Wisdom of the Ancient Sages
In Search of the Divine Nature of the Soul
An Introduction to Pythagoras
The first thing that anyone should know about Pythagoras is the widespread controversy regarding the authenticity of the information provided in different sources, concerning his life, his work and his powers to work wonders and heal through music.
Pythagoras' existence has been connected to divine origin, guidance, inspiration and assistance. For his disciples, whatever he said was an Oracle of God, but through the centuries people have known Pythagoras more as a great mathematician of the antiquity, rather than a great mystic.
According to legend Ancaeus, a descendant of God Jupiter, from the Ionian island of Cephalonia, was the one who colonized the island of Samos following the instructions of Pythia in the Oracle of Delphi. It is said that Pythagoras's parents, Mnesarchus and Pythais, descended from the family of Ancaeus. On a visit to the Oracle of Delphi, Pythia had told Mnesarchus about the greatness, the wisdom and the benefit his son would bring on humanity.
570 - 495 BC
Another legend, based on a song by a Samian poet, says that Pythagoras was the son of God Apollo and Pythias, the fairest woman of the Samian race.
Mnesarchus provided Pythagoras with the best education and Creophilus and Pherecydes were his first teachers. When his father died, Pythagoras travelled to Asia Minor and there he studied under the guidance of great teachers and wise men like Thalis, Bias and Anaximander. It is also believed that Pythagoras acquired his extensive knowledge by travelling to Egypt where he was taught geometry and spent some time with the priests of Jupiter and Memphis. He is also said to have travelled to Phoenicia where he learned arithmetic, to Babylon and Chaldea where astronomy flourished, and even to India to delve into the religious principles of mysticism.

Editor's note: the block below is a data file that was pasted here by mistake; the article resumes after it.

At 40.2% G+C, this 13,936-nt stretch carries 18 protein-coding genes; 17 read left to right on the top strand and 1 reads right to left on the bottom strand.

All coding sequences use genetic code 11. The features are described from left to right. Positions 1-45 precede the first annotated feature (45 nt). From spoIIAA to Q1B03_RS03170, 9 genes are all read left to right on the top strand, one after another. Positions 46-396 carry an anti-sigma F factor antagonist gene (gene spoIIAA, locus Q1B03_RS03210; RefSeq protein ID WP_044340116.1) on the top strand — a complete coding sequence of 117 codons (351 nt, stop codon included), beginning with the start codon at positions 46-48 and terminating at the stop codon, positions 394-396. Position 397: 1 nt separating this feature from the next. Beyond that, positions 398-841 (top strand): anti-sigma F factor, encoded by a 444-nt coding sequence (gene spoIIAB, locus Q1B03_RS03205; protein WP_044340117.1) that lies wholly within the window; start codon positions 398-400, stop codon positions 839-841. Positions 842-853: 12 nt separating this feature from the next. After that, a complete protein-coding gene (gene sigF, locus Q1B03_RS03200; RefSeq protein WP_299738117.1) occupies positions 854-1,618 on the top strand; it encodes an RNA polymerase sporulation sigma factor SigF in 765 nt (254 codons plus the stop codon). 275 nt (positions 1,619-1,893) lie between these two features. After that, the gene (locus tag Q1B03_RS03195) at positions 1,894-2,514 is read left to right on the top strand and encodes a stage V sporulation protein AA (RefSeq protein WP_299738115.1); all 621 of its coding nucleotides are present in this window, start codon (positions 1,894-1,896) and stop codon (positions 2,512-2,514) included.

Did you know
that Pythagoras avoided eating beans because he believed they had a soul?
At the age of forty, and because of the unbearable regime of the tyranny of Polycrates, Pythagoras left Samos and emigrated to southern Italy, to the Greek city of Croton where he started a school of philosophy which attracted a great number of pupils and followers who, apart from philosophizing and doing scientific work, lived a life of purity by abstaining from sexual practices and certain foods. They were also dressed in white and avoided speaking about the holy. That way of life attracted protest and violence against Pythagoras and his disciples and that made him flee to Metapontum, another Greek city in the south of Italy, where he died some time around 490 BC.
Pythagoras, himself did not leave any written works, but through the philosophical school he founded in Croton, his ideas, beliefs and knowledge, as well as the works of his pupils have formed a way of approaching science, philosophy and religion called Pythagoreanism.
Pythagoras, from the painting "The School of Athens" (Scuola di Atene) by Raphael (~1510).
Pythagoreanism is based on 6 major principles concerning knowledge, study & human development:
a) the mathematical nature of music, astronomy and the metaphysical conception of numbers and reality,
b) spiritual achievements, purification and ascension through philosophy,
c) the divine nature of the soul and its capability of union with its divine source,